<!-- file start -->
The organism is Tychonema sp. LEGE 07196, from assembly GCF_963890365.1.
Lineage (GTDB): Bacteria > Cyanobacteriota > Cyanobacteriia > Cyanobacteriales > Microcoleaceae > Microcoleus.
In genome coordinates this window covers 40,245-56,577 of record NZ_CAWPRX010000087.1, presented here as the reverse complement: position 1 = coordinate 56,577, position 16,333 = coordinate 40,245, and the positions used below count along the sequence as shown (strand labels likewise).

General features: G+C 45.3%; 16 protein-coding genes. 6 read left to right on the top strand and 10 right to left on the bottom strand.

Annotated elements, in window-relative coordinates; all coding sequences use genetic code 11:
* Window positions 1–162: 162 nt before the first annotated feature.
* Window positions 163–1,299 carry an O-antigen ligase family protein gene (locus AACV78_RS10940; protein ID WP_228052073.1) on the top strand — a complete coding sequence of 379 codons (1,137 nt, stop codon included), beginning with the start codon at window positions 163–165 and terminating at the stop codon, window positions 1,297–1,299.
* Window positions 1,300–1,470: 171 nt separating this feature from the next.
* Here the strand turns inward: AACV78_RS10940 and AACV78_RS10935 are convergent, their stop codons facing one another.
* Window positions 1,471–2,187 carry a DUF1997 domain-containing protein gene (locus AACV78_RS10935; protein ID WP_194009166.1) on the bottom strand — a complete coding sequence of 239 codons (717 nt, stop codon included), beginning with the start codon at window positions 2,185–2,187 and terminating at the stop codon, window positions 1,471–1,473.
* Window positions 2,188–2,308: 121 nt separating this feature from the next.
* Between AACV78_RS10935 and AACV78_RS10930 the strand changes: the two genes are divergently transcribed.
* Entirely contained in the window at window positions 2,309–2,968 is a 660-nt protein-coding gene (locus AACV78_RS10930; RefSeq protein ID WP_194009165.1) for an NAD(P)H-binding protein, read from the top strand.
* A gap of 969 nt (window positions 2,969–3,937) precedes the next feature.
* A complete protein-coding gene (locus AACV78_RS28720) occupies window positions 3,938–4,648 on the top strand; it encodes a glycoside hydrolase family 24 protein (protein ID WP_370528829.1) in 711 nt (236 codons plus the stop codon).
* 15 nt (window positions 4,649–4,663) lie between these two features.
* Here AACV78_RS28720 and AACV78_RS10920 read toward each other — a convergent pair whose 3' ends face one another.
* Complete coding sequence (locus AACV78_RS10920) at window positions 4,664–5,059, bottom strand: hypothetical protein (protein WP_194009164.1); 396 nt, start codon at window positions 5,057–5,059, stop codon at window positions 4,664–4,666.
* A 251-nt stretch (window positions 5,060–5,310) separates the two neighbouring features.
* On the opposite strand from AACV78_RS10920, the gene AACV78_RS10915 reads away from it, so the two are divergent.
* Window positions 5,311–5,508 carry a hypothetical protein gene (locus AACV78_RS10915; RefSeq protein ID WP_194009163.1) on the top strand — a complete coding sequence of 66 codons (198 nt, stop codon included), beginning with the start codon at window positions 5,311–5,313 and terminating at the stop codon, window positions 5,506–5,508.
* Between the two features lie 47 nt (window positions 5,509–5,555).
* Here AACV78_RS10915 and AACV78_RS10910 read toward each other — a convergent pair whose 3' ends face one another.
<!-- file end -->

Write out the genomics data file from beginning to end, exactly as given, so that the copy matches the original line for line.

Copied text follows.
The organism is Tychonema sp. LEGE 07196, from assembly GCF_963890365.1.
Lineage (GTDB): Bacteria > Cyanobacteriota > Cyanobacteriia > Cyanobacteriales > Microcoleaceae > Microcoleus.
In genome coordinates this window covers 40,245-56,577 of record NZ_CAWPRX010000087.1, presented here as the reverse complement: position 1 = coordinate 56,577, position 16,333 = coordinate 40,245, and the positions used below count along the sequence as shown (strand labels likewise).

General features: G+C 45.3%; 16 protein-coding genes. 6 read left to right on the top strand and 10 right to left on the bottom strand.

Annotated elements, in window-relative coordinates; all coding sequences use genetic code 11:
* Window positions 1–162: 162 nt before the first annotated feature.
* Window positions 163–1,299 carry an O-antigen ligase family protein gene (locus AACV78_RS10940; protein ID WP_228052073.1) on the top strand — a complete coding sequence of 379 codons (1,137 nt, stop codon included), beginning with the start codon at window positions 163–165 and terminating at the stop codon, window positions 1,297–1,299.
* Window positions 1,300–1,470: 171 nt separating this feature from the next.
* Here the strand turns inward: AACV78_RS10940 and AACV78_RS10935 are convergent, their stop codons facing one another.
* Window positions 1,471–2,187 carry a DUF1997 domain-containing protein gene (locus AACV78_RS10935; protein ID WP_194009166.1) on the bottom strand — a complete coding sequence of 239 codons (717 nt, stop codon included), beginning with the start codon at window positions 2,185–2,187 and terminating at the stop codon, window positions 1,471–1,473.
* Window positions 2,188–2,308: 121 nt separating this feature from the next.
* Between AACV78_RS10935 and AACV78_RS10930 the strand changes: the two genes are divergently transcribed.
* Entirely contained in the window at window positions 2,309–2,968 is a 660-nt protein-coding gene (locus AACV78_RS10930; RefSeq protein ID WP_194009165.1) for an NAD(P)H-binding protein, read from the top strand.
* A gap of 969 nt (window positions 2,969–3,937) precedes the next feature.
* A complete protein-coding gene (locus AACV78_RS28720) occupies window positions 3,938–4,648 on the top strand; it encodes a glycoside hydrolase family 24 protein (protein ID WP_370528829.1) in 711 nt (236 codons plus the stop codon).
* 15 nt (window positions 4,649–4,663) lie between these two features.
* Here AACV78_RS28720 and AACV78_RS10920 read toward each other — a convergent pair whose 3' ends face one another.
* Complete coding sequence (locus AACV78_RS10920) at window positions 4,664–5,059, bottom strand: hypothetical protein (protein WP_194009164.1); 396 nt, start codon at window positions 5,057–5,059, stop codon at window positions 4,664–4,666.
* A 251-nt stretch (window positions 5,060–5,310) separates the two neighbouring features.
* On the opposite strand from AACV78_RS10920, the gene AACV78_RS10915 reads away from it, so the two are divergent.
* Window positions 5,311–5,508 carry a hypothetical protein gene (locus AACV78_RS10915; RefSeq protein ID WP_194009163.1) on the top strand — a complete coding sequence of 66 codons (198 nt, stop codon included), beginning with the start codon at window positions 5,311–5,313 and terminating at the stop codon, window positions 5,506–5,508.
* Between the two features lie 47 nt (window positions 5,509–5,555).
* Here AACV78_RS10915 and AACV78_RS10910 read toward each other — a convergent pair whose 3' ends face one another.